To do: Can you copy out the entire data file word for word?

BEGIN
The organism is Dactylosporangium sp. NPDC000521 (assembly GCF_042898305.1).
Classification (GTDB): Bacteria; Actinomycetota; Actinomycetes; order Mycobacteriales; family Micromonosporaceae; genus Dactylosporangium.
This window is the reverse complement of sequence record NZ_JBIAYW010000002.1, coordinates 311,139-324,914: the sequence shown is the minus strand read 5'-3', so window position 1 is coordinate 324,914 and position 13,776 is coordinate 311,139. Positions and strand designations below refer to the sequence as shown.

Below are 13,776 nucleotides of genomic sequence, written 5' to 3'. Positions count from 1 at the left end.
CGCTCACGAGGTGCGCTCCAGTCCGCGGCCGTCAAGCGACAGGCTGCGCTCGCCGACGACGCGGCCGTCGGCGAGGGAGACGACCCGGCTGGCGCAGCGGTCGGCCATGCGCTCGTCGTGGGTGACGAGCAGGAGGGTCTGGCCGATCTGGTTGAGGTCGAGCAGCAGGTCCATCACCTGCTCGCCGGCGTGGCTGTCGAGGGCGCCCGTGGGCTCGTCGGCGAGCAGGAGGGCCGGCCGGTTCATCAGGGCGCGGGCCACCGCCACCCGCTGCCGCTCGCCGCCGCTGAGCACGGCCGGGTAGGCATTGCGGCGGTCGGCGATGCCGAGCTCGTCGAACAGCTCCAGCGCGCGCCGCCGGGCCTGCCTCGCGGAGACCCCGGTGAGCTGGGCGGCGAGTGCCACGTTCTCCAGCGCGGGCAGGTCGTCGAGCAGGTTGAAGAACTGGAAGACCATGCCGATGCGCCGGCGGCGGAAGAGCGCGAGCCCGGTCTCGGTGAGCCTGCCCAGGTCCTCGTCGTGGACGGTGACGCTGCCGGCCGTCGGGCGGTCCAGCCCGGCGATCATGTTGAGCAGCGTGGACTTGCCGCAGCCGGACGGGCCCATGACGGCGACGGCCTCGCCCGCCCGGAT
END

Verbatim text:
The organism is Dactylosporangium sp. NPDC000521 (assembly GCF_042898305.1).
Classification (GTDB): Bacteria; Actinomycetota; Actinomycetes; order Mycobacteriales; family Micromonosporaceae; genus Dactylosporangium.
This window is the reverse complement of sequence record NZ_JBIAYW010000002.1, coordinates 311,139-324,914: the sequence shown is the minus strand read 5'-3', so window position 1 is coordinate 324,914 and position 13,776 is coordinate 311,139. Positions and strand designations below refer to the sequence as shown.

Below are 13,776 nucleotides of genomic sequence, written 5' to 3'. Positions count from 1 at the left end.
CGCTCACGAGGTGCGCTCCAGTCCGCGGCCGTCAAGCGACAGGCTGCGCTCGCCGACGACGCGGCCGTCGGCGAGGGAGACGACCCGGCTGGCGCAGCGGTCGGCCATGCGCTCGTCGTGGGTGACGAGCAGGAGGGTCTGGCCGATCTGGTTGAGGTCGAGCAGCAGGTCCATCACCTGCTCGCCGGCGTGGCTGTCGAGGGCGCCCGTGGGCTCGTCGGCGAGCAGGAGGGCCGGCCGGTTCATCAGGGCGCGGGCCACCGCCACCCGCTGCCGCTCGCCGCCGCTGAGCACGGCCGGGTAGGCATTGCGGCGGTCGGCGATGCCGAGCTCGTCGAACAGCTCCAGCGCGCGCCGCCGGGCCTGCCTCGCGGAGACCCCGGTGAGCTGGGCGGCGAGTGCCACGTTCTCCAGCGCGGGCAGGTCGTCGAGCAGGTTGAAGAACTGGAAGACCATGCCGATGCGCCGGCGGCGGAAGAGCGCGAGCCCGGTCTCGGTGAGCCTGCCCAGGTCCTCGTCGTGGACGGTGACGCTGCCGGCCGTCGGGCGGTCCAGCCCGGCGATCATGTTGAGCAGCGTGGACTTGCCGCAGCCGGACGGGCCCATGACGGCGACGGCCTCGCCCGCCCGGAT